• The DRIVE Act does not authorize, eliminate, or tamper with the Transportation Investment Generating Economic Recovery (TIGER) grant program. TIGER remains subject to the annual appropriations process.

Helps fix the Highway Trust Fund Deficit

  • The DRIVE Act provides three years of dedicated funding for the six-year authorization. Congress would need to identify funding for the final three years of the bill.

Comparison of NLC's Transportation Policy Goals to the DRIVE Act

Increase the allocation of Surface Transportation Program funding available for local governments from 50 percent to 75 percent.

  • The DRIVE Act increases the share of funding directly provided to local communities through the Surface Transportation Program from 50 percent to 55 percent. Despite the higher share, overall funding for the Surface Transportation Program would be lower than current levels, and so total dollar amounts directed to local governments would fall.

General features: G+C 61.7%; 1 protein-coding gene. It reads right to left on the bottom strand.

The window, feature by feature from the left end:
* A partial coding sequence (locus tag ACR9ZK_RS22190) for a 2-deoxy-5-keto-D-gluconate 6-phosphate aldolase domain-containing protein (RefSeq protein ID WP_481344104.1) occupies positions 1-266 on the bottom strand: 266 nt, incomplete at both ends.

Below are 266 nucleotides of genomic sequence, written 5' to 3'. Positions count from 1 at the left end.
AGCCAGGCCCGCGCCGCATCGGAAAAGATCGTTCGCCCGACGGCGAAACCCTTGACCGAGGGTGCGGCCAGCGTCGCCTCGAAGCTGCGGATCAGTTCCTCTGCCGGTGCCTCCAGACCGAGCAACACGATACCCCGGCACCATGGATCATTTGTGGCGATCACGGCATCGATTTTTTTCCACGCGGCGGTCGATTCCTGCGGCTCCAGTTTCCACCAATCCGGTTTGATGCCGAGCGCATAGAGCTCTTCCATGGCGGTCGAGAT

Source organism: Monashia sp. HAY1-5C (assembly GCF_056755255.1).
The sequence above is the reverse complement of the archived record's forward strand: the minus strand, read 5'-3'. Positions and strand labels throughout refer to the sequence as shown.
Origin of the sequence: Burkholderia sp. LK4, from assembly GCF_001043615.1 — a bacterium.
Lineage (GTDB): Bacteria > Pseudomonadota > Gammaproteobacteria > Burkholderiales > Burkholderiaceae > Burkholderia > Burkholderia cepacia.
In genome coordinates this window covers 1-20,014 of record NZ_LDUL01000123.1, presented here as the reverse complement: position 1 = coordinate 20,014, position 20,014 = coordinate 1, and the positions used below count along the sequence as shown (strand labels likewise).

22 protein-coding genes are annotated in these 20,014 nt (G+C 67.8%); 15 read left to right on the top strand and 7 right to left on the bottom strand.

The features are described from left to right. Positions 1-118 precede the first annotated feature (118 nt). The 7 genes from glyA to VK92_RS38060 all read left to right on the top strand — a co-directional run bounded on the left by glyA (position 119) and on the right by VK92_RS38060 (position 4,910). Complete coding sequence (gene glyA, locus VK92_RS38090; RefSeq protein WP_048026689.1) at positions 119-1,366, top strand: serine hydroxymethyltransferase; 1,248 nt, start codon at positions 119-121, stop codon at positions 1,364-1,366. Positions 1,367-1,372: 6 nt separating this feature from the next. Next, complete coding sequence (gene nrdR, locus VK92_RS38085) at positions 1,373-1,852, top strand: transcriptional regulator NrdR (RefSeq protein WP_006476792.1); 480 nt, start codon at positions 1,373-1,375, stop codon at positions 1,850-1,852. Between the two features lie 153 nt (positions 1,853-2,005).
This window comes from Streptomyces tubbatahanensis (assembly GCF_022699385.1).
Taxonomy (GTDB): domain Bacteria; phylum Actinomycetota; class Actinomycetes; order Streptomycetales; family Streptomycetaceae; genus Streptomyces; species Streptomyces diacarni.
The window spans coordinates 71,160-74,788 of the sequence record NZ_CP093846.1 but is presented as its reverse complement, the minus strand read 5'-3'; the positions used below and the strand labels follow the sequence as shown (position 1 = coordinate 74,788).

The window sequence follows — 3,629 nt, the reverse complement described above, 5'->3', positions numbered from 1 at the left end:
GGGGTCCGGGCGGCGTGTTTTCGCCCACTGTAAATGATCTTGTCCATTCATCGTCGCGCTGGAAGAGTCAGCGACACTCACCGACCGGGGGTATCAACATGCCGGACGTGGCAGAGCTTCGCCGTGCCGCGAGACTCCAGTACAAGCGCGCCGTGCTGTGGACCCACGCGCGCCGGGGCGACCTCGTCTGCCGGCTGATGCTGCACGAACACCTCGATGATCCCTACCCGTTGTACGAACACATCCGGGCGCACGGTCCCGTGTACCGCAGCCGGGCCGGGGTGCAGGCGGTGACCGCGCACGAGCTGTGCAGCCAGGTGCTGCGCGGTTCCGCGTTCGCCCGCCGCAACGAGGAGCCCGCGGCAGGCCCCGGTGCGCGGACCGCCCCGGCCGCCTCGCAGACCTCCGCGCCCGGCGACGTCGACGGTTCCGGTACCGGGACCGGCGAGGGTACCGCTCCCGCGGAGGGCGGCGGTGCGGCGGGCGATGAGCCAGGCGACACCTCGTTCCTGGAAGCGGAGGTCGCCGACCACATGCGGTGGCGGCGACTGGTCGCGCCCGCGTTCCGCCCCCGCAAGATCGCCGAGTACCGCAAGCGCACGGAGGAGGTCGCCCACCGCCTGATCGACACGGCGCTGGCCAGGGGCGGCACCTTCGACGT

Improve the Transportation Alternatives Program (TAP) by increasing to 100 percent the share of TAP funds allocated by population to local areas.

  • The DRIVE act enacts this change.

Clarify that local Metropolitan Planning Organizations have the authority to select projects for funding under the Congestion Mitigation and Air Quality Improvement (CMAQ) Program.

  • The DRIVE Act would maintain the status quo.

Restoration of funding for on-system, Non-National Highway System Bridges

  • The DRIVE Act would increase funding that must be spent on off-system bridges and create a new option for rural areas to bundle small projects such as bridges to increase efficiency.